“Selection of the medical cannabis manufacturers is a big step forward toward safe and legal access to the medicine my son needs,” said Jessica Hauser, whose son Wyatt suffers from a condition that can cause hundreds of seizures a day. “After traveling to Oregon, my family knows that Wyatt will benefit from using medical cannabis products.

"We are excited for the day where we can get in our car, instead of on a plane, to obtain medicine that we know improves his quality of life,” Hauser said.

Washington: Herban Legends Gets A Gift of CBD-Rich Medical Cannabis Tincture

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The Herban Legends Collective scholarship fund announced on Monday that it has received a donation of CBD-­rich tincture from LeBlanc CNE.

Located in White Center, Seattle, Washington, Herban Legends in a prepared statement said it has "a strong commitment to making medical marijuana available to as many patients as possible."

LeBlanc CNE is a grower and broker of medical cannabis with a firm belief that healthcare is a right, not a privilege. To that end, LeBlanc tithes itself and donates medical cannabis to Herban Legends.

LeBlanc's most recent donation was of a tincture, Batch #5, rich in cannabidiol (CBD), the non­-psychoactive compound responsible for many of marijuana's healing effects.

CBD has been used with children suffering from seizures, PTSD, Crohn's disease, chronic pain, and a number of other conditions.

"LeBlanc is proud to support Herban Legend Collective's goal of bringing medical marijuana to an otherwise underserved neighborhood," said Jerry Whiting, founder of LeBlanc CNE. "How can anyone say ‘no' to alleviating the pain and suffering of others?"

According to Whiting, Batch #5 is an alcohol­-based tincture made with cannabis strains like Harlequin and Cannatonic, as opposed to strains of marijuana high in THC favored by recreational users.

Batch #5 was made using 190-proof Everclear. LeBlanc CNE said its whole plant extraction method captured a wide range of cannabinoids and terpenes.

New Jersey: Parents Say Medical Marijuana Brought Back Their Daughter's Ability To Speak

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By Steve Elliott
Hemp News

A New Jersey family says that medical marijuana brought back their daughter's ability to speak.

According to parents Shawnea and Ernie Estrella, brain surgery and severe, repeated seizures took away their 22-year-old daughter Sara's speech for 17 years, reports New Jersey News 12. Sara has Lennox Gastaut Synedrome, or LGS, which results in severe seizures.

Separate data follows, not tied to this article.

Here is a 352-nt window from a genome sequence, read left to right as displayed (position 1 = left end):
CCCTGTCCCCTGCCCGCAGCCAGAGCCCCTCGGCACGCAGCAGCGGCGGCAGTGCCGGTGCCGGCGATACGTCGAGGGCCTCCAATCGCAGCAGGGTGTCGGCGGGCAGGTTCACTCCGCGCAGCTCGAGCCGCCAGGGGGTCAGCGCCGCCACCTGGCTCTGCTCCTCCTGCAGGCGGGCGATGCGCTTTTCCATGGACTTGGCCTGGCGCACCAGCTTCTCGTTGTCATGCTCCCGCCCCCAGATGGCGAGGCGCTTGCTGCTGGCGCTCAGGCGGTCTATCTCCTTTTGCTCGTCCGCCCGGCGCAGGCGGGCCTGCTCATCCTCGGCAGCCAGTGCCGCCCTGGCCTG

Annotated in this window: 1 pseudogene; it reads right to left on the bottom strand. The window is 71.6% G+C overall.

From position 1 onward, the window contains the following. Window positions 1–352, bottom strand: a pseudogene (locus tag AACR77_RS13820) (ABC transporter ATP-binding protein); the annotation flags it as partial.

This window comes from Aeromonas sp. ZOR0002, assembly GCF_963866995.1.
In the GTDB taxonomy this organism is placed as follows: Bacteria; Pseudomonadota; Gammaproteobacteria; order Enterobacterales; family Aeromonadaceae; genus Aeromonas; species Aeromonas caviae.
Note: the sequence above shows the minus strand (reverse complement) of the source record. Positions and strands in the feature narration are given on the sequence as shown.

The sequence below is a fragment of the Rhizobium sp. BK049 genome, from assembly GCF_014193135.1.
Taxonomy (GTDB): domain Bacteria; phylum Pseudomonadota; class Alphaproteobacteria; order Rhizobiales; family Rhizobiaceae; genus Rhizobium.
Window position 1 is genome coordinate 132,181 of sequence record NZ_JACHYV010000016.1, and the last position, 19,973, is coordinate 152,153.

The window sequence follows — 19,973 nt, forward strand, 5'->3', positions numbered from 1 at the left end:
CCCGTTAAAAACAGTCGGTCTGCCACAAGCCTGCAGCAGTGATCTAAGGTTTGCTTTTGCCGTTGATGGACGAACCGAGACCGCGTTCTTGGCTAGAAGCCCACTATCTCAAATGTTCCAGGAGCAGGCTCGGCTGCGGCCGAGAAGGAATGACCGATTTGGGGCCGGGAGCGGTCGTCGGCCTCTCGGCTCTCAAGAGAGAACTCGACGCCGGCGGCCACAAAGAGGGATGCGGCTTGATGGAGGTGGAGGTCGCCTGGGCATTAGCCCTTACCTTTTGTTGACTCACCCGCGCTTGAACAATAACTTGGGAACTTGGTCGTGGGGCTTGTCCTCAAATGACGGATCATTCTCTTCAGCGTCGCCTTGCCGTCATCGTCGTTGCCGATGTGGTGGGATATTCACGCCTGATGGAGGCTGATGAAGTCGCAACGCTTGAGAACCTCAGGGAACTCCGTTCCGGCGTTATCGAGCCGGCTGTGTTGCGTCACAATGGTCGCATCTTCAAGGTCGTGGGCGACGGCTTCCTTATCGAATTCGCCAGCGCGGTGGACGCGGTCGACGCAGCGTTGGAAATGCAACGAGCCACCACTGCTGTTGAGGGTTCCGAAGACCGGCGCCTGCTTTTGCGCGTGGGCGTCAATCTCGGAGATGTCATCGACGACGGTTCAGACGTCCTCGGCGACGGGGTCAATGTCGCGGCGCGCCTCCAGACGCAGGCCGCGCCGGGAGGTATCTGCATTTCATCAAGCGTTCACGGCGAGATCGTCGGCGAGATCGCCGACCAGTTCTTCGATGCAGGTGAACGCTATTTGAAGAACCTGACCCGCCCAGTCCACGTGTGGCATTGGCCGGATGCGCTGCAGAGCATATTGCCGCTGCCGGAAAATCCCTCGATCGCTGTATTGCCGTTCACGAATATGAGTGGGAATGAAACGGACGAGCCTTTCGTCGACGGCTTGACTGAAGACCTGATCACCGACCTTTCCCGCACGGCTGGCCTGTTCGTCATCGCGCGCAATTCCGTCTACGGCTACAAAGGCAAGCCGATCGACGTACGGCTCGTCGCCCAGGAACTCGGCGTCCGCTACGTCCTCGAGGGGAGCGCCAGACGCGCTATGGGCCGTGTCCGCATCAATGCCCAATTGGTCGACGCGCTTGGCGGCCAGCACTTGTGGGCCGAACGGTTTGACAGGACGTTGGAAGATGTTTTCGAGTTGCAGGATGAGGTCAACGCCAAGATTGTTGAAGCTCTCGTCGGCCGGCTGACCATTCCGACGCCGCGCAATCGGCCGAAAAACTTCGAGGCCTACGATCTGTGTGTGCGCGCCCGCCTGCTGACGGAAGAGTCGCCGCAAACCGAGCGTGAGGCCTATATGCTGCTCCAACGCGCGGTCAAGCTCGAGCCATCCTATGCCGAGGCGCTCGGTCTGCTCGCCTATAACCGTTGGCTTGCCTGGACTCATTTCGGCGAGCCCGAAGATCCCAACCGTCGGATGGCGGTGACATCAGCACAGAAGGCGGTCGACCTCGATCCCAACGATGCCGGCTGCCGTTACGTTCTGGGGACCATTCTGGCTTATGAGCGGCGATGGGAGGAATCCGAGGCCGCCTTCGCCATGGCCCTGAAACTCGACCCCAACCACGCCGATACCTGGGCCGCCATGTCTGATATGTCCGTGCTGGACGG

Over the past month, Shawnea and Ernie said medical marijuana brought back Sara's voice. She started on cannabis on June 27. Her seizures decreased drastically, going 48 hours seizure-free at a time.

"We decreased one of her medications, Depakote, by 750 milligrams a day," Shawnea said. "She is more alert and happy than she's been in a long time. Her appetite is increased and she is up to 95 pounds."

According to her parents, Sara hadn't spoken since her brain surgery at age 5, then for the first time in 17 years, used two words, "no" and "out." "I think she's working on a third: 'home,'" Shawnea said.

The Estrellas said they hope to someday get access to pills and oils, because even with Sara's medical marijuana recommendation, they have to concentrate marijuana into oil, a process which can take hours.

California: Medical Cannabis Dispensaries Offer Free Seizure Medication For Kids

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Two Northern California medical marijuana dispensaries have announced they will be giving away free high-CBD tincture medication for children suffering from seizure disorders.

In the wake of the recent death of 6-year old Charlee Nelson in Utah after she was denied cannabis extract known to help control seizures caused by a neurological disorder, Dave Spradlin, co-director of Magnolia Wellness in Oakland and River City Phoenix in Sacramento, has announced that he will provide for free the expensive extract to any patients with a similar ailment.

The medicine is a scientifically produced liquid made from marijuana plants and used to treat people with severe seizure disorders. The tincture is rich in a chemical called cannabidiol, or CBD, but low in THC, the main psychoactive ingredient in marijuana.

CBD is a non-psychoactive component of marijuana that is known to possess a wide range of therapeutic benefits. It has proven to be especially effective in the treatment of seizures brought on by neurological conditions such as Batten disease, which was blamed in the death of Charlee Nelson.

“People are really suffering and this product has been known to cut seizures from hundreds a day to just a few a week or none at all,” said Spradlin.

Many in the medical community feel this is an effective alternative to conventional pharmaceuticals and can dramatically improve a patient’s quality of life.

Illinois: Senate Committee Approves Bill Legalizing Medical Marijuana For Children

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By Steve Elliott
Hemp News

Illinois is considering expanding its medical marijuana law to include children suffering from conditions like epilepsy. The Senate Public Health Committee on Tuesday unanimously approved a bill that would legalize such treatment for minors in a 8-0 vote.

"Letters have been sent by so many parents who suffer watching their children have seizures -- and not just one or two seizures: 100, 200, 1,000 seizures a week," said bill sponsor Sen. Iris Martinez (D-Chicago), reports Elise Dismer at the Chicago Sun-Times. "This could be a life-saving solution for children suffering from epilepsy."